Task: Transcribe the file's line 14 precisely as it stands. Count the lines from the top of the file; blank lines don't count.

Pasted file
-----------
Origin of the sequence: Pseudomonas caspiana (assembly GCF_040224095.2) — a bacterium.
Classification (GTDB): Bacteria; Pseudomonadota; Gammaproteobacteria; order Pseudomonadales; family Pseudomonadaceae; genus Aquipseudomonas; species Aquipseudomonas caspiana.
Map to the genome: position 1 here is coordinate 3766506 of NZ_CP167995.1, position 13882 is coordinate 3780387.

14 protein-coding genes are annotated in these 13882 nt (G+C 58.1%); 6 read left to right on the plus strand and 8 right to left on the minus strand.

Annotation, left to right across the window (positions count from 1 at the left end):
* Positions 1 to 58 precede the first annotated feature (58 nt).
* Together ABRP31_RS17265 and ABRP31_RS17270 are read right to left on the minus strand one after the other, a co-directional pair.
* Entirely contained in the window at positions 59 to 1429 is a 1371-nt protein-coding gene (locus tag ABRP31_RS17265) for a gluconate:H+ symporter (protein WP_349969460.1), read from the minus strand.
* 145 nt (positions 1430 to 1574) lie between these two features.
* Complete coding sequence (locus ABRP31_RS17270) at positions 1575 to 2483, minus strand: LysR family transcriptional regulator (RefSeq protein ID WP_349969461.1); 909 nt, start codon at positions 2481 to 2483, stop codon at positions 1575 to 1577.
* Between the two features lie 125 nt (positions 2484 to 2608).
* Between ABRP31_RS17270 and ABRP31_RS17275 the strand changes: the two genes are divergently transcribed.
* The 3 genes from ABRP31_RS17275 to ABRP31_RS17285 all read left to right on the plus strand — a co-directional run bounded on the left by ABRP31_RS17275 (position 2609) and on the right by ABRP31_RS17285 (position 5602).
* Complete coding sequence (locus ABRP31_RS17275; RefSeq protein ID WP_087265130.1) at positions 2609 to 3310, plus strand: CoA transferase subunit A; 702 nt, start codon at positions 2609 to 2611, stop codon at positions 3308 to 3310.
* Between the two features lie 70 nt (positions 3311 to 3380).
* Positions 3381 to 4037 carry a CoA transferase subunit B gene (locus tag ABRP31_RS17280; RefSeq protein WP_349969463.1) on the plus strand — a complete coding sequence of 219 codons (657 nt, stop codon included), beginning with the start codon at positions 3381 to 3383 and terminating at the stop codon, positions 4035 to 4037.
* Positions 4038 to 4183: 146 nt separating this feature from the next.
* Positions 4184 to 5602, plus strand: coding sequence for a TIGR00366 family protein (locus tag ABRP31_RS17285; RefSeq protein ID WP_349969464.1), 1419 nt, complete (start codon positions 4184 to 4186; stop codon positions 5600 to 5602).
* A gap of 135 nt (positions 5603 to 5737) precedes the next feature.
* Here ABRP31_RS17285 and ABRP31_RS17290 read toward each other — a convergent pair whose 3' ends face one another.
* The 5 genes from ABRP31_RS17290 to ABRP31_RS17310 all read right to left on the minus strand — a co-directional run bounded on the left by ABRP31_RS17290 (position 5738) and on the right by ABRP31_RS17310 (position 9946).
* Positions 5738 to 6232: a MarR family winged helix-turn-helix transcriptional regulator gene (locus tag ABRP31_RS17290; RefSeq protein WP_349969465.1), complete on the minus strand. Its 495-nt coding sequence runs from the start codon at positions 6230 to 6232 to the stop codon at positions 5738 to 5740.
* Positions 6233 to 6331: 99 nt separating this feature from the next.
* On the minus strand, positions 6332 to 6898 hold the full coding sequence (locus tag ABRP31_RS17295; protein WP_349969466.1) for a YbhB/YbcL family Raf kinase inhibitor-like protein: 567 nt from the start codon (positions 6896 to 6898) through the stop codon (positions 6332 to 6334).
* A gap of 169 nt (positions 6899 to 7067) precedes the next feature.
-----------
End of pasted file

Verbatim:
* Complete coding sequence (locus ABRP31_RS17275; RefSeq protein ID WP_087265130.1) at positions 2609 to 3310, plus strand: CoA transferase subunit A; 702 nt, start codon at positions 2609 to 2611, stop codon at positions 3308 to 3310.